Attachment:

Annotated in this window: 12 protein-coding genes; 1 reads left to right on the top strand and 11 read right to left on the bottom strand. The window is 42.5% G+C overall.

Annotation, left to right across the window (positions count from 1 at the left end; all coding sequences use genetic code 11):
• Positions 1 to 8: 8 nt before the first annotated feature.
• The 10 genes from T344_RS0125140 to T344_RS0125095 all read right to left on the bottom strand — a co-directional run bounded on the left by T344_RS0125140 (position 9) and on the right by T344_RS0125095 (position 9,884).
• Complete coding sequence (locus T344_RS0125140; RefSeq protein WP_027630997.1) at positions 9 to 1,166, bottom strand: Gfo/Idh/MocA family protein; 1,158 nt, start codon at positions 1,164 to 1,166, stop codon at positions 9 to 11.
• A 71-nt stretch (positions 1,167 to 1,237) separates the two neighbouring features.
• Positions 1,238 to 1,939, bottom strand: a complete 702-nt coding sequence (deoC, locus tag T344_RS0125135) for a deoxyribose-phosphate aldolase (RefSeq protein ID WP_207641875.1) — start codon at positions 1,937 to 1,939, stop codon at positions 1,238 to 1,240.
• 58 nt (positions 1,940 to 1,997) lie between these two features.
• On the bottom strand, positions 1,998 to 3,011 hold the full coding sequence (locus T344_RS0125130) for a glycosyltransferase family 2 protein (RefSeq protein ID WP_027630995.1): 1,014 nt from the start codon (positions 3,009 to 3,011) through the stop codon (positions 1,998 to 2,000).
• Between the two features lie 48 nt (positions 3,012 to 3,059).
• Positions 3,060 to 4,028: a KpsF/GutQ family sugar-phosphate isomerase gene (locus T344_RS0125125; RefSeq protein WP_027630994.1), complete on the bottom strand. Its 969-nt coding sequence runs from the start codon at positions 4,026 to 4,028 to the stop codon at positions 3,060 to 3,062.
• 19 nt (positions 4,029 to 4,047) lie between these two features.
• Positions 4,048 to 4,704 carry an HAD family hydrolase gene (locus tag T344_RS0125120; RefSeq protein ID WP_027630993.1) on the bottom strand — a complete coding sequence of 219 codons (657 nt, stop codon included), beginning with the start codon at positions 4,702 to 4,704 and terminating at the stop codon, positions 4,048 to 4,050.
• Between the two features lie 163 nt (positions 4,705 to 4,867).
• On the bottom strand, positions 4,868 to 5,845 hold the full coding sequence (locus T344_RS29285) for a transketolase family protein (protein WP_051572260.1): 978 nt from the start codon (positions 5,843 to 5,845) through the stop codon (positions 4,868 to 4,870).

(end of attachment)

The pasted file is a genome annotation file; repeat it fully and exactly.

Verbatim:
Annotated in this window: 12 protein-coding genes; 1 reads left to right on the top strand and 11 read right to left on the bottom strand. The window is 42.5% G+C overall.

Annotation, left to right across the window (positions count from 1 at the left end; all coding sequences use genetic code 11):
• Positions 1 to 8: 8 nt before the first annotated feature.
• The 10 genes from T344_RS0125140 to T344_RS0125095 all read right to left on the bottom strand — a co-directional run bounded on the left by T344_RS0125140 (position 9) and on the right by T344_RS0125095 (position 9,884).
• Complete coding sequence (locus T344_RS0125140; RefSeq protein WP_027630997.1) at positions 9 to 1,166, bottom strand: Gfo/Idh/MocA family protein; 1,158 nt, start codon at positions 1,164 to 1,166, stop codon at positions 9 to 11.
• A 71-nt stretch (positions 1,167 to 1,237) separates the two neighbouring features.
• Positions 1,238 to 1,939, bottom strand: a complete 702-nt coding sequence (deoC, locus tag T344_RS0125135) for a deoxyribose-phosphate aldolase (RefSeq protein ID WP_207641875.1) — start codon at positions 1,937 to 1,939, stop codon at positions 1,238 to 1,240.
• 58 nt (positions 1,940 to 1,997) lie between these two features.
• On the bottom strand, positions 1,998 to 3,011 hold the full coding sequence (locus T344_RS0125130) for a glycosyltransferase family 2 protein (RefSeq protein ID WP_027630995.1): 1,014 nt from the start codon (positions 3,009 to 3,011) through the stop codon (positions 1,998 to 2,000).
• Between the two features lie 48 nt (positions 3,012 to 3,059).
• Positions 3,060 to 4,028: a KpsF/GutQ family sugar-phosphate isomerase gene (locus T344_RS0125125; RefSeq protein WP_027630994.1), complete on the bottom strand. Its 969-nt coding sequence runs from the start codon at positions 4,026 to 4,028 to the stop codon at positions 3,060 to 3,062.
• 19 nt (positions 4,029 to 4,047) lie between these two features.
• Positions 4,048 to 4,704 carry an HAD family hydrolase gene (locus tag T344_RS0125120; RefSeq protein ID WP_027630993.1) on the bottom strand — a complete coding sequence of 219 codons (657 nt, stop codon included), beginning with the start codon at positions 4,702 to 4,704 and terminating at the stop codon, positions 4,048 to 4,050.
• Between the two features lie 163 nt (positions 4,705 to 4,867).
• On the bottom strand, positions 4,868 to 5,845 hold the full coding sequence (locus T344_RS29285) for a transketolase family protein (protein WP_051572260.1): 978 nt from the start codon (positions 5,843 to 5,845) through the stop codon (positions 4,868 to 4,870).